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Is the iPhone Stealing the Low End Camcorder's Job?

Is the iPhone Stealing the Low End Camcorder's Job?
When Steve Jobs announced the ability to record video on the iPhone 3GS back in July, amateur videographers over the world rejoiced the fact that they finally had good reason to buy an iPhone. With the ability to record full SD video at 640x480 in such a tiny package, it seemed like the perfect device to record every kind of noteworthy moment. On the flip side though, professional videographers immediately realized the limitations: the lack of standard attachments, the inability to zoom or change lenses, the lack of manual controls, a microphone that pointed toward the floor while you recorded, and most of all video thats more shaky than a standard political career. Even with these obstacles, iPhone owners still began uploading all kinds of creative content to the web. YouTube alone had over 400% more mobile uploads the week after the iPhone 3GS went up for sale. Even the entertainment industry got onboard with the simplicity of recording video by producing entire music videos with the built in camera and software on the iPhone. Chase Jarvis, an award winning director, who has done campaigns for Mountain Dew and Nikon, even has an entire web site devoted to work thats been done on the iPhone called www.thebestcamera.com. Small camcorders are nothing new. Videomaker reviewed another popular camcorder called the Flip which has a lot of the same advantages as the iPhone. What's interesting is how third party companies found a way to fix the limitations of video on the iPhone. An early example was from accessory makers USB Fever and Factron. They took a shot at solving the iPhone interchangeable lens issue by making small magnetic wide angle and macro lenses that fit right over the iPhones stock lens, giving you up to 40% more viewing range. Even professional camera accessory company Zacuto got in on the action by introducing its Zgrip iPhone Pro, allowing for an adjustable, quick releasable handgrip for shooting more stable video. Unfortunately, this grip was restricted to one hand, making it difficult to keep such a small device steady. One accessory that has come close to solving the iPhones video problems is the OWLE Bubo. Looking more like a big Sega Genesis controller, OWLEs two firm handles finally give videographers a real chance at solving the biggest limitation of the iPhone: super shaky footage. Additionally, OWLE has also taken a note from the devices before it by allowing for interchangeable lenses, a shotgun microphone, and a tripod mount, giving good cinematography on the iPhone a fighting chance. Who knows, with a rig like this and with the tight budgets all around the nations, you might be shooting your next interview in front of an iPhone.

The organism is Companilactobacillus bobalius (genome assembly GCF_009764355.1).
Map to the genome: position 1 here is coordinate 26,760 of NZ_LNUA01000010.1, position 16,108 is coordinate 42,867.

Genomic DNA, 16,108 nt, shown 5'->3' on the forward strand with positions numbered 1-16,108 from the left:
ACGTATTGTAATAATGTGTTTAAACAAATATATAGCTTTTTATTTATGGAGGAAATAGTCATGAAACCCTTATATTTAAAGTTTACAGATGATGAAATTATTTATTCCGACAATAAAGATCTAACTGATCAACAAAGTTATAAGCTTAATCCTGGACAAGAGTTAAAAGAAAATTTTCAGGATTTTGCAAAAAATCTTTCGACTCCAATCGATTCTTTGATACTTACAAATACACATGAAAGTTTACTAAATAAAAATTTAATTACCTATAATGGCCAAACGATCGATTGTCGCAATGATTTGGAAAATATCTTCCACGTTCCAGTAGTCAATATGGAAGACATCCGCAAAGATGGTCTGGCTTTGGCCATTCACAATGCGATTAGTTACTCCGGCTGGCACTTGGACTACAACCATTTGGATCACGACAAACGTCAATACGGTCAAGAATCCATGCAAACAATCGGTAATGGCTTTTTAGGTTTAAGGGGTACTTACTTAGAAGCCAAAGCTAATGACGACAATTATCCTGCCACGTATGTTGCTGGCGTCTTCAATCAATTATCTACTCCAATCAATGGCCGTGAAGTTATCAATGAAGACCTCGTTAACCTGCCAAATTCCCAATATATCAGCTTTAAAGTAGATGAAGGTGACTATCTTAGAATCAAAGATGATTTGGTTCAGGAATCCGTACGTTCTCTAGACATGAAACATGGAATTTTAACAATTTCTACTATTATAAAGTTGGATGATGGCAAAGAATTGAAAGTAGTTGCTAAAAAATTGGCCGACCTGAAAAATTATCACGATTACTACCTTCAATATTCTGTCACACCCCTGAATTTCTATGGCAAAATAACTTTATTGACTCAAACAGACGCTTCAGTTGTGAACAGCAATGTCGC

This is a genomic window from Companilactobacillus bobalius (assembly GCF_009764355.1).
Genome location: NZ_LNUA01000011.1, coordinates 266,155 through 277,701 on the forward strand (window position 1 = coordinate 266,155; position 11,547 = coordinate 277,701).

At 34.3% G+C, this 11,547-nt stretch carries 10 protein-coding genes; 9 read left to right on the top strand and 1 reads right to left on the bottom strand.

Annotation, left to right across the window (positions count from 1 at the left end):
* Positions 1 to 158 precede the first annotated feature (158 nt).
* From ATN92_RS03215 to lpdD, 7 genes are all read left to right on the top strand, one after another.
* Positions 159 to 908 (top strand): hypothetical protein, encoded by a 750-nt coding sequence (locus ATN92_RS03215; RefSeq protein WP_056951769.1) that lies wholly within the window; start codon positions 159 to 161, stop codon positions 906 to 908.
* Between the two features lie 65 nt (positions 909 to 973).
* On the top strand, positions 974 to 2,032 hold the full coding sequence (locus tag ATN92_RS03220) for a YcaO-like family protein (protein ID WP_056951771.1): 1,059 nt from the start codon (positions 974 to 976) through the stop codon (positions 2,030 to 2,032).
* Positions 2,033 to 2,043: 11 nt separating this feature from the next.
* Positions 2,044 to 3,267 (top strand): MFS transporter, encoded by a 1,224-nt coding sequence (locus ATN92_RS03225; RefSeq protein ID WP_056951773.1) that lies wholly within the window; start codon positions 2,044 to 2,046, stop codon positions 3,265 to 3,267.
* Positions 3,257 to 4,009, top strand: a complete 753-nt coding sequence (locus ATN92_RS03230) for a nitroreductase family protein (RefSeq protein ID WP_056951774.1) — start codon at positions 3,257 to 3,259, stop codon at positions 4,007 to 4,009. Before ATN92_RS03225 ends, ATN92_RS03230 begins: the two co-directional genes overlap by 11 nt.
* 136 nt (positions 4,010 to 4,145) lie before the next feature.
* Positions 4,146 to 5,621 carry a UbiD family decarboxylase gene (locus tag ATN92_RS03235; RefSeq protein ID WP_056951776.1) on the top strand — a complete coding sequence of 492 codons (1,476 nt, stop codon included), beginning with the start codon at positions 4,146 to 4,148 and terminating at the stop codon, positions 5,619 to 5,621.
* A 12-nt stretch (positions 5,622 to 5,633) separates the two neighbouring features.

December 22nd, 2009